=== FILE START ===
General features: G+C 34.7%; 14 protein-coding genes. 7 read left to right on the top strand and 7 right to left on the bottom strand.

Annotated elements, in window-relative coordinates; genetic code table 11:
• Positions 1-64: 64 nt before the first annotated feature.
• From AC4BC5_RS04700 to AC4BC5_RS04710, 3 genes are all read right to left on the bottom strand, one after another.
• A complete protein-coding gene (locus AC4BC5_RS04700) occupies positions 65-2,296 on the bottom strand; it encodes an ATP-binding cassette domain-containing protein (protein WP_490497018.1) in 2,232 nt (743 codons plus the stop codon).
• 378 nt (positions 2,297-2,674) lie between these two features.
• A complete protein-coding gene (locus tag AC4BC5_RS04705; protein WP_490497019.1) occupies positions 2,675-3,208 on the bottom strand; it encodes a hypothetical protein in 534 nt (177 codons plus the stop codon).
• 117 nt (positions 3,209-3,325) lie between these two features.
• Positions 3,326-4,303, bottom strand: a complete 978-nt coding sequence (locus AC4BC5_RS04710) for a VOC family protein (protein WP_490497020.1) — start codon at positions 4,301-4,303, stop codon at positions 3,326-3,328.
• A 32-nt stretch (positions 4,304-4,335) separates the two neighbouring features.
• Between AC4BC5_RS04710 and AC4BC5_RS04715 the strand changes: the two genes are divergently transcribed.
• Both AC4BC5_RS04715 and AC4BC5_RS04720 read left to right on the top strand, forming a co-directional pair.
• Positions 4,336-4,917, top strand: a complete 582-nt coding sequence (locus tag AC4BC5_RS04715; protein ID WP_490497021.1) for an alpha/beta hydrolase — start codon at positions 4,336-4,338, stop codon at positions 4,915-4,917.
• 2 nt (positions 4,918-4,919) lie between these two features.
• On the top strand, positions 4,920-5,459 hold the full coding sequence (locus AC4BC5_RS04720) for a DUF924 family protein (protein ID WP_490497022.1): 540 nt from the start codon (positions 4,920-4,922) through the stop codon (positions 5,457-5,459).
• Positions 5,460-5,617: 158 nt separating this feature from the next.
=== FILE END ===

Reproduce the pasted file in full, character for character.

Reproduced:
General features: G+C 34.7%; 14 protein-coding genes. 7 read left to right on the top strand and 7 right to left on the bottom strand.

Annotated elements, in window-relative coordinates; genetic code table 11:
• Positions 1-64: 64 nt before the first annotated feature.
• From AC4BC5_RS04700 to AC4BC5_RS04710, 3 genes are all read right to left on the bottom strand, one after another.
• A complete protein-coding gene (locus AC4BC5_RS04700) occupies positions 65-2,296 on the bottom strand; it encodes an ATP-binding cassette domain-containing protein (protein WP_490497018.1) in 2,232 nt (743 codons plus the stop codon).
• 378 nt (positions 2,297-2,674) lie between these two features.
• A complete protein-coding gene (locus tag AC4BC5_RS04705; protein WP_490497019.1) occupies positions 2,675-3,208 on the bottom strand; it encodes a hypothetical protein in 534 nt (177 codons plus the stop codon).
• 117 nt (positions 3,209-3,325) lie between these two features.
• Positions 3,326-4,303, bottom strand: a complete 978-nt coding sequence (locus AC4BC5_RS04710) for a VOC family protein (protein WP_490497020.1) — start codon at positions 4,301-4,303, stop codon at positions 3,326-3,328.
• A 32-nt stretch (positions 4,304-4,335) separates the two neighbouring features.
• Between AC4BC5_RS04710 and AC4BC5_RS04715 the strand changes: the two genes are divergently transcribed.
• Both AC4BC5_RS04715 and AC4BC5_RS04720 read left to right on the top strand, forming a co-directional pair.
• Positions 4,336-4,917, top strand: a complete 582-nt coding sequence (locus tag AC4BC5_RS04715; protein ID WP_490497021.1) for an alpha/beta hydrolase — start codon at positions 4,336-4,338, stop codon at positions 4,915-4,917.
• 2 nt (positions 4,918-4,919) lie between these two features.
• On the top strand, positions 4,920-5,459 hold the full coding sequence (locus AC4BC5_RS04720) for a DUF924 family protein (protein ID WP_490497022.1): 540 nt from the start codon (positions 4,920-4,922) through the stop codon (positions 5,457-5,459).
• Positions 5,460-5,617: 158 nt separating this feature from the next.